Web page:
I have seen something sinister, and it has given me the collywobbles. It was a Saturday so, as you might imagine, we were on the roof of a stately home.
Perhaps I should explain. My friends and I had planned to visit a couple of historic houses in yonder Glasgow. This was at my instigation.
My weekends now consist of sitting aboot the hoose, and it struck me that I never, ever go anywhere. So, I phoned my pals and told them this and asked what they were going to do about it, and this is the solution up with which we came.
Unfortunately, it turned oot there was a big footer game taking place in the part of Glasgow we’d planned to visit, so we rescheduled a visit to Hopetoun House, near South Queensferry.
Another plan that had to be ditched was taking their swanky new sports car, as it turned out that, after a quick head-count, there were three of us.
The plan had been to bung the smallest in the back, as there are two seats there, but Lord alone knows why, as you’d have to be a Hobbit of stunted growth to wedge yourself in. Even then you’d have had to lie sideways.
So we had to take my sensible but speedy Volvo, which was fine, except that I’m not that good at the driving. That is to say, I’m better than 86 per cent of people, and better than all women, but I get distracted when people speak to me in the car – not used to it – and often find myself veering towards a telegraph pole or ditch.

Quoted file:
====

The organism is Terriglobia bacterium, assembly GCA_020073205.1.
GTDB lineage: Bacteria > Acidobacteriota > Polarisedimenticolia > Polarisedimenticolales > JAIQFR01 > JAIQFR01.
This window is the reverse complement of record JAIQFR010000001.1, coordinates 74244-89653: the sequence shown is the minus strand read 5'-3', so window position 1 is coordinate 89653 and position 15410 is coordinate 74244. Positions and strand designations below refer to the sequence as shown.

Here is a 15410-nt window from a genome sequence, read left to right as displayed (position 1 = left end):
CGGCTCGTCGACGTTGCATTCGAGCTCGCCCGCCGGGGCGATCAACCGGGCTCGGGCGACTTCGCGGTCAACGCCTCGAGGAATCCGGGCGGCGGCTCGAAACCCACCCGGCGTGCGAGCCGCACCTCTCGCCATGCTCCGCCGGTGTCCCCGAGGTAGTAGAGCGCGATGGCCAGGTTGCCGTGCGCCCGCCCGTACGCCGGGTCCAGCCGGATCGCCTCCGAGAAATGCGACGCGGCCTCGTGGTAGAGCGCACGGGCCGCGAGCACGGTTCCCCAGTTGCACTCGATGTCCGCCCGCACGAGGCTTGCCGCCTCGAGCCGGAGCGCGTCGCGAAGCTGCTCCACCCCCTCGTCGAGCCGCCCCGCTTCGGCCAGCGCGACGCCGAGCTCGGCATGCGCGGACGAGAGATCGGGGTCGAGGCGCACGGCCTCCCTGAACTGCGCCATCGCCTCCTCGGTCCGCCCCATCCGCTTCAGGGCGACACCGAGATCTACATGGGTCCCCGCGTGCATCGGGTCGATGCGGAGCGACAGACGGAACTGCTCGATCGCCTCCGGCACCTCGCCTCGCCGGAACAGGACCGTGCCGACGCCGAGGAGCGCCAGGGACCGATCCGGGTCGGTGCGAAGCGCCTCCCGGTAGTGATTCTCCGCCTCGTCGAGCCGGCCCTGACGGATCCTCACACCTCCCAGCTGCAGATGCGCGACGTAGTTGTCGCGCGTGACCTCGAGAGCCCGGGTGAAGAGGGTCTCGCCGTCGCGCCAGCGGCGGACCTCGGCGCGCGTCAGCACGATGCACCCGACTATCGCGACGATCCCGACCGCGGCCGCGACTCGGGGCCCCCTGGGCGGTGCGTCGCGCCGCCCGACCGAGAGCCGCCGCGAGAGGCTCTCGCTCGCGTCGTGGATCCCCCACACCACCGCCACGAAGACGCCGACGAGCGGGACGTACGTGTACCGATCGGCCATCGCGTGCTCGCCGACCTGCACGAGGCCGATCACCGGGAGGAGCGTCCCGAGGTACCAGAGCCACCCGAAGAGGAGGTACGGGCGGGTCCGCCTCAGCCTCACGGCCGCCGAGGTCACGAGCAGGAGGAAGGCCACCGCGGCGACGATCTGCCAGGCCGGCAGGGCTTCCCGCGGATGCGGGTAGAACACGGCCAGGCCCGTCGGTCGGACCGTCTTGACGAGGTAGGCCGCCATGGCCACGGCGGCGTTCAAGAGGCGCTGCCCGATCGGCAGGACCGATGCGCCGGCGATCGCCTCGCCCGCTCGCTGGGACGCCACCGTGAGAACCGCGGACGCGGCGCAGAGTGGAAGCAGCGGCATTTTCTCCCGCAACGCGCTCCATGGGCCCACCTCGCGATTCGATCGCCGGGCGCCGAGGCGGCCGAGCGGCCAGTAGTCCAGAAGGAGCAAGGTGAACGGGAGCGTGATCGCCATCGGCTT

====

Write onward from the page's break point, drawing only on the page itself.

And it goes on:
However, we arrived safely at the impressive pile, with the last five minutes full of white-knuckled dread at the possibility of meeting an approaching coach on the narrow road by the shore.
Hopetoun House was terrific, with a lovely welcome at the ticket office and great guides when you needed them.
It transpired that scenes had been filmed here for a television series called Outlander. My researchers inform me that this is about kilt-wearing and time-travel. I see. Are they pulling my leg again?
Let me assure you I wasn’t pulling your leg when I mentioned sinister collywobbles in my explosive opening sentence above.
Here is the scenario as best as I can describe it. At Hopetoun Hoose you can get on the roof and survey the surrounding countryside.
In the distance, an odd little beastie appeared in the sky. It was making a droning noise.
We thought it a kite at first, but it was travelling in a very linear fashion and, shortly, it headed for us. Closer and closer it came, the droning noise getting louder, until we could make out that it had a wee body and thin, metallic legs.
It was … a drone. It hovered above the building, and I felt I’d just entered a dystopian sci-fi future where sinister authorities were spying on us.
I think it was filming for a function. But how discombobulating it was. As a former air cadet, I’m fascinated by all flying things, but am somewhat happier when they have people in them.
Still, no harm done and, in a way, I found it exciting. However, the continuing nightmares may require counselling.